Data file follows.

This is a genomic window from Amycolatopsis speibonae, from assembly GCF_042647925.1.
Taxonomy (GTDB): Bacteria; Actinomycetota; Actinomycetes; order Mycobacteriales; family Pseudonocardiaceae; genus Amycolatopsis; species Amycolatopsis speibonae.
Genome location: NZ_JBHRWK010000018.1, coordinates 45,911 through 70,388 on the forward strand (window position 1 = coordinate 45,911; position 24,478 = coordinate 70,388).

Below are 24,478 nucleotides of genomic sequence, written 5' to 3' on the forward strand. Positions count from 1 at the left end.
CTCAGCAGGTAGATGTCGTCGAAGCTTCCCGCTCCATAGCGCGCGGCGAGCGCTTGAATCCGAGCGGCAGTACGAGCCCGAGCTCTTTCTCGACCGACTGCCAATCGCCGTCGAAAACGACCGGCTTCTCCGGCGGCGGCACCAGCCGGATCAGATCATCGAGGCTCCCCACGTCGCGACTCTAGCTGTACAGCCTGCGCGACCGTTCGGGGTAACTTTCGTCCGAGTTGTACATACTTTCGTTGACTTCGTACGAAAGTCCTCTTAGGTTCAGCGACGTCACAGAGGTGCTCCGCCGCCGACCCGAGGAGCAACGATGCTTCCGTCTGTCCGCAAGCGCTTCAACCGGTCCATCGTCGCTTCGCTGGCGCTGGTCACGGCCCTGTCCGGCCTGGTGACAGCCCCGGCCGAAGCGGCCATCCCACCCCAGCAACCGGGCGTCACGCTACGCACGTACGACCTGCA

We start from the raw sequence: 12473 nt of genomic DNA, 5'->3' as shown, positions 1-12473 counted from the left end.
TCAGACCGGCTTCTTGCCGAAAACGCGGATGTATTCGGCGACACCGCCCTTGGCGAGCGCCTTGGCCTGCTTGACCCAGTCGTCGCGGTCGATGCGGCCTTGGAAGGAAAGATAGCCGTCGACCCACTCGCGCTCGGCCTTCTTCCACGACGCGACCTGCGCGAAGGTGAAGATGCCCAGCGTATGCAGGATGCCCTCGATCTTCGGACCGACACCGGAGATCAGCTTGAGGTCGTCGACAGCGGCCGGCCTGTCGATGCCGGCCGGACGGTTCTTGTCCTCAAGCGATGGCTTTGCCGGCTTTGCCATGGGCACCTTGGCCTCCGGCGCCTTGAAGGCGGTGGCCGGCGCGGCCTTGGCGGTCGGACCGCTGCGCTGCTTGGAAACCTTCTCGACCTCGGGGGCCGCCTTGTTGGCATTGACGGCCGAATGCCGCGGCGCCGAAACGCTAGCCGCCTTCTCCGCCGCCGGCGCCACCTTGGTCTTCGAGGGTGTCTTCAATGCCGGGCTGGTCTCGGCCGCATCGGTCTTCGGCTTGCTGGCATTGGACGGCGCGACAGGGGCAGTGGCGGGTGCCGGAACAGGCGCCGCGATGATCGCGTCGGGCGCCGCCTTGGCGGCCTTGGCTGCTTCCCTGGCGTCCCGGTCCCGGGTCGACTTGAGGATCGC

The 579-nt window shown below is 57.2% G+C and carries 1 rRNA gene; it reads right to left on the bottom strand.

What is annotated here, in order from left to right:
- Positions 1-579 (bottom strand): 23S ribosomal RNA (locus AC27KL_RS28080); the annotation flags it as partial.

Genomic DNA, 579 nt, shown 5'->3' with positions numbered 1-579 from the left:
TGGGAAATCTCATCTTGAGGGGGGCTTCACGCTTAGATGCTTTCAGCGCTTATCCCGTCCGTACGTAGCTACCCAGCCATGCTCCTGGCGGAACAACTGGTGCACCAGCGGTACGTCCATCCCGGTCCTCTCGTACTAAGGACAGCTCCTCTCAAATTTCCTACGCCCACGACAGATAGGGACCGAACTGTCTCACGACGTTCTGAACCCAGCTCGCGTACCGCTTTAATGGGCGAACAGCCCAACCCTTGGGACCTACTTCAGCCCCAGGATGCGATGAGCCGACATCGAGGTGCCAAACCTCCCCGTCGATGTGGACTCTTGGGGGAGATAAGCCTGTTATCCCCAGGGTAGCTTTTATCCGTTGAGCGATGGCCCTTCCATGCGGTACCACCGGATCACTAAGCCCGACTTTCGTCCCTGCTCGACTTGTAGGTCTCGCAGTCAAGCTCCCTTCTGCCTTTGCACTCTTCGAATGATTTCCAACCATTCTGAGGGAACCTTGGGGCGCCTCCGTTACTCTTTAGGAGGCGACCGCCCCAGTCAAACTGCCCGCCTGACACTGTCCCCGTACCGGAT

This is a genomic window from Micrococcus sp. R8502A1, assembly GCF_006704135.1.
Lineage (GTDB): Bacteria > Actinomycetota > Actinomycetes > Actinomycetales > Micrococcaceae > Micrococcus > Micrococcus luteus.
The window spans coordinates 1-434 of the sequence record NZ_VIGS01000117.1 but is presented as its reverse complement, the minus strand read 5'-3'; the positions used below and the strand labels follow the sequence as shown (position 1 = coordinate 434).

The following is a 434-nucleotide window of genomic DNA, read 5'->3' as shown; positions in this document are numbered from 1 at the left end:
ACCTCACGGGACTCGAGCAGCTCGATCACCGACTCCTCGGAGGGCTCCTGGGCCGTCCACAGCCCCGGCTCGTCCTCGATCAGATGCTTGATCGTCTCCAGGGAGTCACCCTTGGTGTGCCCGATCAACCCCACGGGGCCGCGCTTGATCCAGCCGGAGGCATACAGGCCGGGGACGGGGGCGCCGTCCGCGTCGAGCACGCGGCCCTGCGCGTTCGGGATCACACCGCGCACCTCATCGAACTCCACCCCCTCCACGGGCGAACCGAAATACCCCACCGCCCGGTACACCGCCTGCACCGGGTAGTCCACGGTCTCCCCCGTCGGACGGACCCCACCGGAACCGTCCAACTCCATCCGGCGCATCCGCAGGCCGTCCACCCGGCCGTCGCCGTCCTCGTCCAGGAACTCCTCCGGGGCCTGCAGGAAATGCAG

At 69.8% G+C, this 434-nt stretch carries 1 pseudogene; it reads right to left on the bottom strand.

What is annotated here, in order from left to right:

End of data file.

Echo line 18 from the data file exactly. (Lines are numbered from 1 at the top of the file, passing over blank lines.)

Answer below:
At 69.8% G+C, this 434-nt stretch carries 1 pseudogene; it reads right to left on the bottom strand.